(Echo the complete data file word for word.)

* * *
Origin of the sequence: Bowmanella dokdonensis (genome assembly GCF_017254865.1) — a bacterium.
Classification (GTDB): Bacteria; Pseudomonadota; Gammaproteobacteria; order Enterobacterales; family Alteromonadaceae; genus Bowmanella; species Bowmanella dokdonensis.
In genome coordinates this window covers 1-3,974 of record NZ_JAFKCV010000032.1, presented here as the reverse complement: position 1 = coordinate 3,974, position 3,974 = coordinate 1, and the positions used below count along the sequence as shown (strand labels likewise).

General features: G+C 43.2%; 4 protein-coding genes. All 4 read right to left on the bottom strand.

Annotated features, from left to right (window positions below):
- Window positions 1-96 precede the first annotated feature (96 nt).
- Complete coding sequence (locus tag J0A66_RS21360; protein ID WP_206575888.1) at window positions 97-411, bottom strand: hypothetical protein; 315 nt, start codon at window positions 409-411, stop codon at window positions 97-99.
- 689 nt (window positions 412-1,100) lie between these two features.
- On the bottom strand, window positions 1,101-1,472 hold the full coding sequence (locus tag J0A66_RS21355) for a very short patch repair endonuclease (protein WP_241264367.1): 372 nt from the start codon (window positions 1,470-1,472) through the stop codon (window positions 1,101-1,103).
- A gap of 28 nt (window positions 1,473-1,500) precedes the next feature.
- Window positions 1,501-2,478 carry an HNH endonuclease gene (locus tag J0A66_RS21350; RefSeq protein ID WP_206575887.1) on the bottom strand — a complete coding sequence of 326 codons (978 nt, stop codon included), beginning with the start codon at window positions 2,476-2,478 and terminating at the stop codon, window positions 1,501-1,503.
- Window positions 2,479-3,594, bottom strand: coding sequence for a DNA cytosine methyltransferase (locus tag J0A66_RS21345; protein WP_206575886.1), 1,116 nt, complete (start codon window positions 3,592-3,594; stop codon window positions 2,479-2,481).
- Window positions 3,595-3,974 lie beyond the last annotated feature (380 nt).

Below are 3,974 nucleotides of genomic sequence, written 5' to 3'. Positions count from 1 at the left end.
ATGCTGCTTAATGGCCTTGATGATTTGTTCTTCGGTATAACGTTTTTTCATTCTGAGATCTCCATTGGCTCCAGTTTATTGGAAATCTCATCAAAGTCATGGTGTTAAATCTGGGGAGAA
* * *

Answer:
Origin of the sequence: Bowmanella dokdonensis (genome assembly GCF_017254865.1) — a bacterium.
Classification (GTDB): Bacteria; Pseudomonadota; Gammaproteobacteria; order Enterobacterales; family Alteromonadaceae; genus Bowmanella; species Bowmanella dokdonensis.
In genome coordinates this window covers 1-3,974 of record NZ_JAFKCV010000032.1, presented here as the reverse complement: position 1 = coordinate 3,974, position 3,974 = coordinate 1, and the positions used below count along the sequence as shown (strand labels likewise).

General features: G+C 43.2%; 4 protein-coding genes. All 4 read right to left on the bottom strand.

Annotated features, from left to right (window positions below):
- Window positions 1-96 precede the first annotated feature (96 nt).
- Complete coding sequence (locus tag J0A66_RS21360; protein ID WP_206575888.1) at window positions 97-411, bottom strand: hypothetical protein; 315 nt, start codon at window positions 409-411, stop codon at window positions 97-99.
- 689 nt (window positions 412-1,100) lie between these two features.
- On the bottom strand, window positions 1,101-1,472 hold the full coding sequence (locus tag J0A66_RS21355) for a very short patch repair endonuclease (protein WP_241264367.1): 372 nt from the start codon (window positions 1,470-1,472) through the stop codon (window positions 1,101-1,103).
- A gap of 28 nt (window positions 1,473-1,500) precedes the next feature.
- Window positions 1,501-2,478 carry an HNH endonuclease gene (locus tag J0A66_RS21350; RefSeq protein ID WP_206575887.1) on the bottom strand — a complete coding sequence of 326 codons (978 nt, stop codon included), beginning with the start codon at window positions 2,476-2,478 and terminating at the stop codon, window positions 1,501-1,503.
- Window positions 2,479-3,594, bottom strand: coding sequence for a DNA cytosine methyltransferase (locus tag J0A66_RS21345; protein WP_206575886.1), 1,116 nt, complete (start codon window positions 3,592-3,594; stop codon window positions 2,479-2,481).
- Window positions 3,595-3,974 lie beyond the last annotated feature (380 nt).

Below are 3,974 nucleotides of genomic sequence, written 5' to 3'. Positions count from 1 at the left end.
ATGCTGCTTAATGGCCTTGATGATTTGTTCTTCGGTATAACGTTTTTTCATTCTGAGATCTCCATTGGCTCCAGTTTATTGGAAATCTCATCAAAGTCATGGTGTTAAATCTGGGGAGAA